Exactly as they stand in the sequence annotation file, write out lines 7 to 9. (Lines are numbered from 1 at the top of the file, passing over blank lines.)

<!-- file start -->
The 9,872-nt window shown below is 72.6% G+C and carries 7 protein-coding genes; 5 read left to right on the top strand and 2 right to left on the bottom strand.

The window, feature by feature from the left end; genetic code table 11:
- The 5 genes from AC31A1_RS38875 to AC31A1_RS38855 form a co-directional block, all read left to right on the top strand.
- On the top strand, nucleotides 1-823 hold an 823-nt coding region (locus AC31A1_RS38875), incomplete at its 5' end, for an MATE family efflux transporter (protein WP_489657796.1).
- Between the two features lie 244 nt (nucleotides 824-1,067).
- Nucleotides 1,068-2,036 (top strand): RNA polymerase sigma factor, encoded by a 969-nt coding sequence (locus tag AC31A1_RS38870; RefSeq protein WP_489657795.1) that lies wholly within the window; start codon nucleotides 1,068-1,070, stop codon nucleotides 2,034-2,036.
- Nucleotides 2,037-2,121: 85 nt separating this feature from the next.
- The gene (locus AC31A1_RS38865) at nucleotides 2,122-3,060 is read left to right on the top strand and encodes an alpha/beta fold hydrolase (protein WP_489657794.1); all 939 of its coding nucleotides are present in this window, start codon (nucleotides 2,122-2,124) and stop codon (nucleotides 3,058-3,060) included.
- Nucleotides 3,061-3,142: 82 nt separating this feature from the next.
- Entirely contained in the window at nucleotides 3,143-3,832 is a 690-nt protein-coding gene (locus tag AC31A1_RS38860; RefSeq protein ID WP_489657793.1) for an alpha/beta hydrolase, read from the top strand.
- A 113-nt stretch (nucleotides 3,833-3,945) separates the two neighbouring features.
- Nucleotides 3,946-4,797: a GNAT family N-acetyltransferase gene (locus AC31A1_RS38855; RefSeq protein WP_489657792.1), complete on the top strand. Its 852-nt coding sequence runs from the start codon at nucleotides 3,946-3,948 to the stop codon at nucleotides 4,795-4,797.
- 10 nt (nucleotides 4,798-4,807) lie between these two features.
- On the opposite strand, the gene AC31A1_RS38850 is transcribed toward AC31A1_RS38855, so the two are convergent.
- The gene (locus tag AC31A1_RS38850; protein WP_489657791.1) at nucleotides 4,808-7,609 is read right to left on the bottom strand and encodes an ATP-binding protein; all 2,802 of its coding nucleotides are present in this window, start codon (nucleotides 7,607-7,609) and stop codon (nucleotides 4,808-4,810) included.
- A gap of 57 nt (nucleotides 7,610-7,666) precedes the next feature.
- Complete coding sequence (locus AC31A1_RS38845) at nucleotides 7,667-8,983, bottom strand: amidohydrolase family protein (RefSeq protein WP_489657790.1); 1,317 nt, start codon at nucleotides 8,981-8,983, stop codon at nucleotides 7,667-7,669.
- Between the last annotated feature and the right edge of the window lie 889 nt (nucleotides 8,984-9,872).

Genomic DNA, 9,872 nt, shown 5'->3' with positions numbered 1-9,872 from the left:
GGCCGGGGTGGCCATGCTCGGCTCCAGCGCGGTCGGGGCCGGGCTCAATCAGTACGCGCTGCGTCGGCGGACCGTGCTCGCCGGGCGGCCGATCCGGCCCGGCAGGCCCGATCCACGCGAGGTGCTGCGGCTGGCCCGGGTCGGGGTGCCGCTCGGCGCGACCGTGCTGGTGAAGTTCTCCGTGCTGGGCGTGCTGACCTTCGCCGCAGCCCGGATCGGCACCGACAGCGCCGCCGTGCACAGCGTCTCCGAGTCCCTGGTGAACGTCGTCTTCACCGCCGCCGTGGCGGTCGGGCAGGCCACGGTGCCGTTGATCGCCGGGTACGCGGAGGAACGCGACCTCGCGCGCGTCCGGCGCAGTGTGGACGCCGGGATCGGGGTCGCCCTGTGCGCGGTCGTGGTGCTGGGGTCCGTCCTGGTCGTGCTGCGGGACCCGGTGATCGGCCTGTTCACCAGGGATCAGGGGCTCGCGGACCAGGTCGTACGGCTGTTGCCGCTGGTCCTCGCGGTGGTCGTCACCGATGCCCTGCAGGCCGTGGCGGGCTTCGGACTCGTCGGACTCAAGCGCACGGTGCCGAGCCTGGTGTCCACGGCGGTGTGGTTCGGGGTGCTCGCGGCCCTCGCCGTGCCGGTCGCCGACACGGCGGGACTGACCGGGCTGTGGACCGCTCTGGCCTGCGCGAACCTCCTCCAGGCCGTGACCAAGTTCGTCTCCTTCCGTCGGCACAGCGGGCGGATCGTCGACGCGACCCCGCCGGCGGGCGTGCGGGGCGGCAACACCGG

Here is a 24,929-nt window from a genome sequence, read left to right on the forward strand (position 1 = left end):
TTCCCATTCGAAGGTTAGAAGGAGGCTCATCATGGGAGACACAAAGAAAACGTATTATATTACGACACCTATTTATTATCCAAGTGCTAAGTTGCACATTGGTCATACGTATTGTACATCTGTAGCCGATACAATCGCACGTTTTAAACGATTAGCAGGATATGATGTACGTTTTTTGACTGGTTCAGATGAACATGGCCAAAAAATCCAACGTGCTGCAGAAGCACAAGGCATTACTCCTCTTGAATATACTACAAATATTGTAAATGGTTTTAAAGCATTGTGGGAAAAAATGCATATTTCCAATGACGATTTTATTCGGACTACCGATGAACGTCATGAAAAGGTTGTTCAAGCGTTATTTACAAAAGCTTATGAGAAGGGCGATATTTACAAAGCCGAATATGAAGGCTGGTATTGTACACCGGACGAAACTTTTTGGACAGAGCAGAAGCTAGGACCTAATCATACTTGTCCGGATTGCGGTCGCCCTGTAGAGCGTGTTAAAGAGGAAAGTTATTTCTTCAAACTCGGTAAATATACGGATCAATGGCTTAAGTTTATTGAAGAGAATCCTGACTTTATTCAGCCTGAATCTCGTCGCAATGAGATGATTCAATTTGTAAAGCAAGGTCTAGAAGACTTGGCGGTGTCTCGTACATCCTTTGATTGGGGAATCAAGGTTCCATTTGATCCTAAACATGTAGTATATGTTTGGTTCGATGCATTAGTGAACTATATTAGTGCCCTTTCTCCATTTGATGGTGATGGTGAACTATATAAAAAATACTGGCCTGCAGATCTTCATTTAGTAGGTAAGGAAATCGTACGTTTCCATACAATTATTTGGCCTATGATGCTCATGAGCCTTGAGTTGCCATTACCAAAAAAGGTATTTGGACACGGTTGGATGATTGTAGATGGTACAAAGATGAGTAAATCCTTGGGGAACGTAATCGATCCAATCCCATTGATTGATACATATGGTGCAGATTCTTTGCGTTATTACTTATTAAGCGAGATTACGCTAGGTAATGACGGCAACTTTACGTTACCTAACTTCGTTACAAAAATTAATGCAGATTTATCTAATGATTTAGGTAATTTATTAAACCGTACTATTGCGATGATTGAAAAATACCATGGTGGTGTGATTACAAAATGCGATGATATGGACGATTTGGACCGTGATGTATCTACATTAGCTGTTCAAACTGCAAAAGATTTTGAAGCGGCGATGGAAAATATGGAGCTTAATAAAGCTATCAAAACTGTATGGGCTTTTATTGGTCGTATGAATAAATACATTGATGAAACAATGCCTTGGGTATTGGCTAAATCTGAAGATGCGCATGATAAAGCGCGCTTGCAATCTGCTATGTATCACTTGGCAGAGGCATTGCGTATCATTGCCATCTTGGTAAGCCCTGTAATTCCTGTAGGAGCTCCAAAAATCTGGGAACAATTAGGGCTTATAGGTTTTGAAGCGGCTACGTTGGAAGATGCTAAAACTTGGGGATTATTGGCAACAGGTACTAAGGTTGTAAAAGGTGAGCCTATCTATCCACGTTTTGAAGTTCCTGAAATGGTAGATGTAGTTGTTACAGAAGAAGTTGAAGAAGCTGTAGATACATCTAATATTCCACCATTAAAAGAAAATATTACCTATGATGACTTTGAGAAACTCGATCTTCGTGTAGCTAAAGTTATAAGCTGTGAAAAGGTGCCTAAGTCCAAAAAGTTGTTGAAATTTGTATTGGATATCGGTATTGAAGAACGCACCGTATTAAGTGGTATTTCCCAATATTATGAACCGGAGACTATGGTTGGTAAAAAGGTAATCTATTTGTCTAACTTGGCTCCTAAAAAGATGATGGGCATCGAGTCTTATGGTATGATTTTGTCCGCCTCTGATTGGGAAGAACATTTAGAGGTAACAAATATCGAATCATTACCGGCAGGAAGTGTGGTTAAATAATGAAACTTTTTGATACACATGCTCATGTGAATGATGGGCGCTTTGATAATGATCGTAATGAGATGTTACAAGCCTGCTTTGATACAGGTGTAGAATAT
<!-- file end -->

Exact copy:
- Nucleotides 2,037-2,121: 85 nt separating this feature from the next.
- The gene (locus AC31A1_RS38865) at nucleotides 2,122-3,060 is read left to right on the top strand and encodes an alpha/beta fold hydrolase (protein WP_489657794.1); all 939 of its coding nucleotides are present in this window, start codon (nucleotides 2,122-2,124) and stop codon (nucleotides 3,058-3,060) included.
- Nucleotides 3,061-3,142: 82 nt separating this feature from the next.